Infections after cardioverter-defibrillator implantation: observations in 335 patients over 10 years.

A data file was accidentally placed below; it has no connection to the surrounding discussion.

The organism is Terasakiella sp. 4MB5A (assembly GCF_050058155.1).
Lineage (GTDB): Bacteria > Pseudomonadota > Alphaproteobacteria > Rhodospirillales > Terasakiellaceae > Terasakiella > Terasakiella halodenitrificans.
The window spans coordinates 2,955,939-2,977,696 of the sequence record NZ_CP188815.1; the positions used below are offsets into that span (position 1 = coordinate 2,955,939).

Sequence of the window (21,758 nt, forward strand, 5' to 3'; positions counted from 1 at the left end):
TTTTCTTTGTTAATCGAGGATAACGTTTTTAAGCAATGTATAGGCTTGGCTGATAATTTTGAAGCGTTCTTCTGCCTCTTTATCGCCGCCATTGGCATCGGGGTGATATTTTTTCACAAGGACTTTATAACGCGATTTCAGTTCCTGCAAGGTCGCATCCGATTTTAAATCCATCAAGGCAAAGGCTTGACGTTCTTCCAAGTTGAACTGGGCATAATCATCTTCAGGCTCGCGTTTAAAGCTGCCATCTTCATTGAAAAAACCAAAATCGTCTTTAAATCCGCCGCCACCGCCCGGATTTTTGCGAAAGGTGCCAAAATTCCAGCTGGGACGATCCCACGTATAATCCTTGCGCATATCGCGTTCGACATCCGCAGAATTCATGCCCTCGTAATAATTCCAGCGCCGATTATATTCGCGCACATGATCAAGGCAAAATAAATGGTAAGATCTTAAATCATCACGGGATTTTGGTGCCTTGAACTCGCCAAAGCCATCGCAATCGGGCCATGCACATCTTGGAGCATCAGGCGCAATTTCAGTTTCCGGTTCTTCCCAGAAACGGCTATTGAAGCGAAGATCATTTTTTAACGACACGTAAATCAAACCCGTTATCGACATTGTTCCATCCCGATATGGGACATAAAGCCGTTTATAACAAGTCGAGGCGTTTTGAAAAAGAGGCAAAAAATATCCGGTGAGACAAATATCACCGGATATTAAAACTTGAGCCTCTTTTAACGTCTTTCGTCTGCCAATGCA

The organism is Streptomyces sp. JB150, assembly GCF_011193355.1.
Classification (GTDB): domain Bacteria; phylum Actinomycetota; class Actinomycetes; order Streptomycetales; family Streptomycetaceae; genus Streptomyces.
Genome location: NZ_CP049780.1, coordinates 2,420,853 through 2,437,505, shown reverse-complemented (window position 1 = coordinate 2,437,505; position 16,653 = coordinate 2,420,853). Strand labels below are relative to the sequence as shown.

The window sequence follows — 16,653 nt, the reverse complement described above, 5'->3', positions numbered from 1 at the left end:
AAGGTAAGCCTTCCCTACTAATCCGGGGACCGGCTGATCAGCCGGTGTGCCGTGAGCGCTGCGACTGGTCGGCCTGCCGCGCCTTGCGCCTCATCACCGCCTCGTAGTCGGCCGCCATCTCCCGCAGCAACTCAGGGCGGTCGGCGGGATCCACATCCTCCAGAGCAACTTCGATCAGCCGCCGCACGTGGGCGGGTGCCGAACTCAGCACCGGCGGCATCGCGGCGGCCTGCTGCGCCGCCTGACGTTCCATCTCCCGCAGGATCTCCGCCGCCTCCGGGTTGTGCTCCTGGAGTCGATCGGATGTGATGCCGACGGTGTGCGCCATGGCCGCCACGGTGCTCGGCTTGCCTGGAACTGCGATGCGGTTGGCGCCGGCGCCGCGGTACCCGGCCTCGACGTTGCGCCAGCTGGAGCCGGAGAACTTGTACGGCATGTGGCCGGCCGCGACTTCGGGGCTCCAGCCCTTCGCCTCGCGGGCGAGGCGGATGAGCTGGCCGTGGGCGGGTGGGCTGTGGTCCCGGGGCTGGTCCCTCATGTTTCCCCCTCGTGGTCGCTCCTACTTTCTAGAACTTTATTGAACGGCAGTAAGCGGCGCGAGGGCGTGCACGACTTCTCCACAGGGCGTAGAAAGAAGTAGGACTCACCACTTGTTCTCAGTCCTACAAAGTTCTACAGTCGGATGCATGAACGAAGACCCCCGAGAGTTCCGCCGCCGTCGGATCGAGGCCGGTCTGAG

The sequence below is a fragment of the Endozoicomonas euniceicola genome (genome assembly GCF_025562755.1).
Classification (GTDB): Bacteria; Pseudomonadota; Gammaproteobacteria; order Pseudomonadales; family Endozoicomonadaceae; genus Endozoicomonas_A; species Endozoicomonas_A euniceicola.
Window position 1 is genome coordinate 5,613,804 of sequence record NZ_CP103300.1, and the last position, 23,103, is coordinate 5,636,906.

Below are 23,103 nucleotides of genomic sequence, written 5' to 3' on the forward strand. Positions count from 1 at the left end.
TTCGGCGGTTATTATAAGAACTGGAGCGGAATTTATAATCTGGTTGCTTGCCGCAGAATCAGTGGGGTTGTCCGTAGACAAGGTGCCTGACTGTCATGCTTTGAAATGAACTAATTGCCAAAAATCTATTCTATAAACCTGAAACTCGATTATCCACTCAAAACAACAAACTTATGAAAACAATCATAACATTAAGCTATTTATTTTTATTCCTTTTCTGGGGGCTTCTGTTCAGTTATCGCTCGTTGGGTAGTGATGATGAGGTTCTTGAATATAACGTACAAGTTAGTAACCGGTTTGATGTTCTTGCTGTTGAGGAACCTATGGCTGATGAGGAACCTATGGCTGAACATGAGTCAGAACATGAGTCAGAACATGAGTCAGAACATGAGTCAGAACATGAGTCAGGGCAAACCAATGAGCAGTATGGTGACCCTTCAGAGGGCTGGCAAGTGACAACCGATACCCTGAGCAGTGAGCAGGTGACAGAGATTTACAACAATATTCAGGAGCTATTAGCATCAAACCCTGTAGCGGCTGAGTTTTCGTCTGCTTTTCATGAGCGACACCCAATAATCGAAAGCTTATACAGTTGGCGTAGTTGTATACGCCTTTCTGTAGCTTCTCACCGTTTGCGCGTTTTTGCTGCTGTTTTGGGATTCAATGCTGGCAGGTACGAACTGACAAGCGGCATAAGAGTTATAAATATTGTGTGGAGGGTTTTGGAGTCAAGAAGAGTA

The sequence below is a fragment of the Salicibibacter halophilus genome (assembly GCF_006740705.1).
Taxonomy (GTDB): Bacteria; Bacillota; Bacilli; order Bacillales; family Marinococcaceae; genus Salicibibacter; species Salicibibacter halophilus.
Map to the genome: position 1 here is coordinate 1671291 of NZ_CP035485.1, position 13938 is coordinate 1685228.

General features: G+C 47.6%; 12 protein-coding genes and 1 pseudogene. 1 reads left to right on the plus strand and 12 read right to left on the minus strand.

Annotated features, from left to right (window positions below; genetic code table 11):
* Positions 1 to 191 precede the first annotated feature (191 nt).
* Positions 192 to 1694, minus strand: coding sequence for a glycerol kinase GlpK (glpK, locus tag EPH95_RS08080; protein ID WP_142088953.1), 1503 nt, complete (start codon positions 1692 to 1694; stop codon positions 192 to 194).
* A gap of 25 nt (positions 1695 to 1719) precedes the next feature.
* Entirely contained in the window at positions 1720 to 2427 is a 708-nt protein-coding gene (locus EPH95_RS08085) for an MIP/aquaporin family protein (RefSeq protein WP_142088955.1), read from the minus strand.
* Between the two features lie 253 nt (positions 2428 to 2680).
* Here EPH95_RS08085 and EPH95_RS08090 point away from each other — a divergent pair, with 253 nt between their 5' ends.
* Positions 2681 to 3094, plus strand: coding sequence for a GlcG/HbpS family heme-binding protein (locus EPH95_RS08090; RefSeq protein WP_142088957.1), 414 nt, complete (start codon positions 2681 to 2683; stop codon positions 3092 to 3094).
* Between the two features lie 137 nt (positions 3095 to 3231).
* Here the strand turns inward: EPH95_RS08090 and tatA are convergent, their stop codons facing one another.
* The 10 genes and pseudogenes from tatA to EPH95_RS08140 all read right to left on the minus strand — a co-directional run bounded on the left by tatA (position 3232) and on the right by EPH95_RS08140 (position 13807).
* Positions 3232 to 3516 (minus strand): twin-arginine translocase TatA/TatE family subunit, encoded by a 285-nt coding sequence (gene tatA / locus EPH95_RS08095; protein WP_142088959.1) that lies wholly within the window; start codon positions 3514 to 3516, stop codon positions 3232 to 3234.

OBJECTIVE--To determine the incidence of infection after implantation of a cardioverter-defibrillator and the management of this complication. SUBJECTS--335 consecutive patients who had a cardioverter-defibrillator implanted between January 1984 and December 1993. MAIN OUTCOME MEASURES--Incidence of infection within the first month after implantation (early infection) and after the first month (late infection). RESULTS--Infections associated with cardioverter-defibrillator devices occurred in 13 patients (3.9%) during a mean follow up of 22 (11) months. All patients had general signs of inflammation, fever (> 37.5 degrees C), and leucocytosis (> 10,000/ml) with or without purulent drainage. Five patients (38%) had infections during the first implantation, whereas eight patients (62%) had infections after replacement of the pulse generator. Early infection was observed in four patients (31%) and late infection in nine (69%). Incidence of infection was higher in patients who underwent epicardial cardioverter-defibrillator implantation (12/207 patients, 5.8%) than in those who received nonthoracotomy lead systems (1/125 patients, 0.8%) (P < 0.05). Infections were caused by staphyloccocus in 10 patients, pseudomonas in two patients, and streptococcus in one patient. The whole device had to be removed in all patients. During a mean follow up of 39 (29) months seven patients died: six of congestive heart failure and one of myocardial reinfarction. CONCLUSIONS--Infection, one of the most serious complications after cardioverter-defibrillator implantation, is associated with increased morbidity and mortality. When infection occurs the system must be removed to avoid a fatal outcome.